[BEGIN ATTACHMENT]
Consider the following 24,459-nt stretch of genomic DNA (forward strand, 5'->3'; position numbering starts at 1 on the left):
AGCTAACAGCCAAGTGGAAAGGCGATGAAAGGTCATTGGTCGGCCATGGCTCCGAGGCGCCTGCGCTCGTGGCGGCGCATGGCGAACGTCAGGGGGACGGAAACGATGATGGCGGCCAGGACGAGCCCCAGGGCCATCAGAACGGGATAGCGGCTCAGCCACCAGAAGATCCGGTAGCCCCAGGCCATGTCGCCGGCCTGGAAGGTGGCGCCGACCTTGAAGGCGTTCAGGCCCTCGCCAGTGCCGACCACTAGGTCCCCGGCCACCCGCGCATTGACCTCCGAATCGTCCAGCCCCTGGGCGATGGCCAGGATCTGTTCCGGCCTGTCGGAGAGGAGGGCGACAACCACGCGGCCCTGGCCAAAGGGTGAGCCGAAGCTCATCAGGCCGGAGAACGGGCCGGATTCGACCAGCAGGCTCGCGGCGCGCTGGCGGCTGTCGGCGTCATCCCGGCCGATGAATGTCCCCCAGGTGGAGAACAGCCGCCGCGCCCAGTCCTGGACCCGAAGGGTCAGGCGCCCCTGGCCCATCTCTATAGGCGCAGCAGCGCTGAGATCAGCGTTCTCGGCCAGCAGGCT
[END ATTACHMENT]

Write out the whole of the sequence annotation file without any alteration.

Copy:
Consider the following 24,459-nt stretch of genomic DNA (forward strand, 5'->3'; position numbering starts at 1 on the left):
AGCTAACAGCCAAGTGGAAAGGCGATGAAAGGTCATTGGTCGGCCATGGCTCCGAGGCGCCTGCGCTCGTGGCGGCGCATGGCGAACGTCAGGGGGACGGAAACGATGATGGCGGCCAGGACGAGCCCCAGGGCCATCAGAACGGGATAGCGGCTCAGCCACCAGAAGATCCGGTAGCCCCAGGCCATGTCGCCGGCCTGGAAGGTGGCGCCGACCTTGAAGGCGTTCAGGCCCTCGCCAGTGCCGACCACTAGGTCCCCGGCCACCCGCGCATTGACCTCCGAATCGTCCAGCCCCTGGGCGATGGCCAGGATCTGTTCCGGCCTGTCGGAGAGGAGGGCGACAACCACGCGGCCCTGGCCAAAGGGTGAGCCGAAGCTCATCAGGCCGGAGAACGGGCCGGATTCGACCAGCAGGCTCGCGGCGCGCTGGCGGCTGTCGGCGTCATCCCGGCCGATGAATGTCCCCCAGGTGGAGAACAGCCGCCGCGCCCAGTCCTGGACCCGAAGGGTCAGGCGCCCCTGGCCCATCTCTATAGGCGCAGCAGCGCTGAGATCAGCGTTCTCGGCCAGCAGGCT